A tram-ride away from the main train station in Matsuyama, set on the side of a hill, there is an array of 98 stone pillars, each bearing the name of a long-dead foreigner. All were Russian prisoners of war, held by the Japanese from 1904-5.
Some 4000 “Russians” were interned in Japan as the war went on. Louis Seaman, a reporter from the Daily Mail, was scandalised at how many of them weren’t really Russians at all:
“The prisoners at Matsuyama were all from White Russia, mostly Finns and Poles, with a decided sprinkling of Jews. Pondering on… the woes of these people in their own unhappy land, the thought was forced upon us that his Imperial Majesty the [Tsar] of all the Russias was emulating with emphasis the illustrious example of David of old with Uriah, in sending these people as cannon fodder to the Orient, where the more killed the better for the safety of his throne at home.”
Although many names on the headstones are Konstantins, Sergeis and Dimitris, the graves evoke the multi-racial mix of the Tsarist war machine that was defeated by the Japanese. Uladai Kodasayev (d. 17th April 1905), a Muslim, is plainly from West Turkestan, as is the soldier Khazeem Shayekov (d.30th May 1905). Jakob Kleinman (d. 15th May 1905) is a Jew, perhaps from Poland; Henrik Tadorius (8th May 1905) might have been a Swedish-Finn. Moyshe Volkov (d. 28th March 1905) has a Jewish name but a Christian grave-marker – did he convert? All these men died thousands of miles from home as part of the Tsar’s ill-fated attempt to take on the Japanese in Manchuria.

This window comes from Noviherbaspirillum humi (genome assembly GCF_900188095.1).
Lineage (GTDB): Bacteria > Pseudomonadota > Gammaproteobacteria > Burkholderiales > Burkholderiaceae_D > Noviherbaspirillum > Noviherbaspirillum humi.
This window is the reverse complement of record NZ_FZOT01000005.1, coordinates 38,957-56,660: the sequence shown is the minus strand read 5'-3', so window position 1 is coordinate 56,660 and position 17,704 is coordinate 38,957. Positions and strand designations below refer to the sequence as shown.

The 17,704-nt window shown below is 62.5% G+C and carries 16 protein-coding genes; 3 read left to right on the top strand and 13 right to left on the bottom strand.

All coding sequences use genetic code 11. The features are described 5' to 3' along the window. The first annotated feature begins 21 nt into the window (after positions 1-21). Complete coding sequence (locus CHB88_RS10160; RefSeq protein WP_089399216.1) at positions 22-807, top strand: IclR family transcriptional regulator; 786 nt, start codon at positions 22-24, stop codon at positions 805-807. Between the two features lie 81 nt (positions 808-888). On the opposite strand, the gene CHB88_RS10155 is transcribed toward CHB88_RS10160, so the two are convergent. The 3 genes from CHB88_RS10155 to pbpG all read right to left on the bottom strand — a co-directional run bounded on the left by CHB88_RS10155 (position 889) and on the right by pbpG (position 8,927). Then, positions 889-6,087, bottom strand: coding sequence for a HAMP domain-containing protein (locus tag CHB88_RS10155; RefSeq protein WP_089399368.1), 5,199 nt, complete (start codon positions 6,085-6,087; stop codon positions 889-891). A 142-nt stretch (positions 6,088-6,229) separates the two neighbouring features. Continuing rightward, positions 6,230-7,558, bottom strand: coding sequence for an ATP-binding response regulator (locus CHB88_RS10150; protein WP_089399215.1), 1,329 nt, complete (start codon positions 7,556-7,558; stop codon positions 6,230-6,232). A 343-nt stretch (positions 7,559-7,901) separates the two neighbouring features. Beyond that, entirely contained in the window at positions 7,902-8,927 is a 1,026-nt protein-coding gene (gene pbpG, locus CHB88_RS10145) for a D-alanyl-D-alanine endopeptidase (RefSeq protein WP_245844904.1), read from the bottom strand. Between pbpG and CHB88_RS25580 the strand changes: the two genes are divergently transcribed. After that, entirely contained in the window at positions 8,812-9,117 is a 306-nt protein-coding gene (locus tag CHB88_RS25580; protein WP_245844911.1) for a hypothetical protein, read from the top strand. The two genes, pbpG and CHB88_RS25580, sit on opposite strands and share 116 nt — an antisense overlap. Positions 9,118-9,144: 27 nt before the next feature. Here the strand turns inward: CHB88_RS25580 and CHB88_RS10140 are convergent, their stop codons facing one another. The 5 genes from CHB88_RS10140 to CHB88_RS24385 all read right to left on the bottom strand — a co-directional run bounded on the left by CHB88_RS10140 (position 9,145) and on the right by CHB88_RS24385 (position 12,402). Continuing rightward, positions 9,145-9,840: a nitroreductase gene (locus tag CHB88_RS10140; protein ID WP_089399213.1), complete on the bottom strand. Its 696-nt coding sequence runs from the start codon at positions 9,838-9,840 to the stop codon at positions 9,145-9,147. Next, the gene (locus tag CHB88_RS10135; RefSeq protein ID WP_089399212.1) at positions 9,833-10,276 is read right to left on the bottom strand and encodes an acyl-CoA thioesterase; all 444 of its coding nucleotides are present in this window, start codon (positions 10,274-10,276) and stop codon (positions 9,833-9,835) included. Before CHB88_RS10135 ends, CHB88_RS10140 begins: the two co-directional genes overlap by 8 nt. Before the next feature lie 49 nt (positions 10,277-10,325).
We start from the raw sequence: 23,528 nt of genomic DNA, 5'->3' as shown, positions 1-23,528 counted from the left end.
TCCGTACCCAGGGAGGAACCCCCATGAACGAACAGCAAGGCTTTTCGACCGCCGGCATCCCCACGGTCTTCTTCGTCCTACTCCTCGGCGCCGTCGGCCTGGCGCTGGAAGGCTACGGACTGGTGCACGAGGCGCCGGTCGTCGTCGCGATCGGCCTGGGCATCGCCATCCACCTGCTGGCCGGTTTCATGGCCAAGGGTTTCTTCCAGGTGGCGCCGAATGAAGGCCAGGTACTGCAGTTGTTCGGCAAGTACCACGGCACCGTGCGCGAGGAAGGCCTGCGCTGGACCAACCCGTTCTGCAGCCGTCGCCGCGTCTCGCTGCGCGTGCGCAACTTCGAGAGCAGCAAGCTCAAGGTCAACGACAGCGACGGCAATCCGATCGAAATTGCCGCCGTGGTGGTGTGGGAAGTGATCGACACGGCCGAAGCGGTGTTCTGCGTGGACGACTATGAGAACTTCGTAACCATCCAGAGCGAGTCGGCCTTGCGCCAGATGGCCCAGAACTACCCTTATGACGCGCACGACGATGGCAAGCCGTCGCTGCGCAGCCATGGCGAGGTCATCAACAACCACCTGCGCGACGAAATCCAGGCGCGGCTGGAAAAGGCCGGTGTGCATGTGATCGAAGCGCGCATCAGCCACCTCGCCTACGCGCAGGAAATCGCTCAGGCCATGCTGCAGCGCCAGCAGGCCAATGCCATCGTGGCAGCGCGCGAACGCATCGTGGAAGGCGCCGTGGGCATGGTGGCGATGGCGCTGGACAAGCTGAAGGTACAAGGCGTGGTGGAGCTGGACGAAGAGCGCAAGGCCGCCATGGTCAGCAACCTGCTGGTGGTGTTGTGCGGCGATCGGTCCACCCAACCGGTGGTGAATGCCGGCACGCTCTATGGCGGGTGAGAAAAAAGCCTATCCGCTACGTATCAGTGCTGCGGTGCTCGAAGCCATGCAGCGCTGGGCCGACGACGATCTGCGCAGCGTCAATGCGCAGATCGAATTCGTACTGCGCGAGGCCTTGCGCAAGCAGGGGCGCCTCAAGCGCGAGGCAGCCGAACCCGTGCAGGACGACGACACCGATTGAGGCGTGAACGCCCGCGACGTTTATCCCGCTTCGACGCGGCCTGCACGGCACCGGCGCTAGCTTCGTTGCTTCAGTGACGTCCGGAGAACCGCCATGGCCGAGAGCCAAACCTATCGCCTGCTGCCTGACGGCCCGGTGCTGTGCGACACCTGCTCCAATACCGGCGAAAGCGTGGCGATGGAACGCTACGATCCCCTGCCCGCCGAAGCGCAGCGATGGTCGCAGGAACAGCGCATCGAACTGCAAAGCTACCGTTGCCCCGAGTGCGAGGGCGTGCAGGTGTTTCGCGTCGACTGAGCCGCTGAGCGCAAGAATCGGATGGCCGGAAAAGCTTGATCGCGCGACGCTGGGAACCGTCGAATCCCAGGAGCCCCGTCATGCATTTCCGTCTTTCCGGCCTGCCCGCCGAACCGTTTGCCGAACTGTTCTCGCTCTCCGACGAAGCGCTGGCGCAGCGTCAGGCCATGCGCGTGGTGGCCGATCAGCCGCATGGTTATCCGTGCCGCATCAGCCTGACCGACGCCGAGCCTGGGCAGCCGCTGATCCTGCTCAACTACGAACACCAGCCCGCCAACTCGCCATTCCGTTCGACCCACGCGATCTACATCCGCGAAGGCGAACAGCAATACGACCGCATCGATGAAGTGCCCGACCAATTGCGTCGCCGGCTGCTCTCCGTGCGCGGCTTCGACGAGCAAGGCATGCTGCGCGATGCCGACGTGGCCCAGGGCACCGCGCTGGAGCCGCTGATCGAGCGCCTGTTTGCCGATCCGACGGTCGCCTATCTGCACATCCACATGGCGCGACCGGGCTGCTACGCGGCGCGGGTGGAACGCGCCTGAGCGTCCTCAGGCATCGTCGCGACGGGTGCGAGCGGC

I have two books out in the next few months that mention the Russo-Japanese War. One is a biography of the Finnish president Gustaf Mannerheim, who as a young cavalry officer in Russian service was decorated for his valour at the Battle of Mukden. The other is a biography of Admiral Togo, the leader of the Japanese naval forces, who was trained by the British and adored by the Americans, but feared by the Russians, two of whose fleets he sent to the bottom of the sea. So I thought I would come to Matsuyama, camera in hand, just in case there were any last-minute tweaks I could make to either book, adding little details of historical gossip before they go off to the printers. Mannerheim is out in November; Togo next spring.
The Russian graveyard is a relatively obscure pilgrimage site in Japan. Even I can read enough Russian to see that the Cyrillic nameplates have been written by someone from Japan, muddling through with a dictionary and crossed fingers. For more information about the Russo-Japanese War, one needs to go to Matsuyama’s newly opened Museum of the Clouds on the Hill, a jagged triple-floored edifice near the train station that celebrates two of the town’s most famous sons, and their participation in the fight against Russia. Tune in next blog for details on that.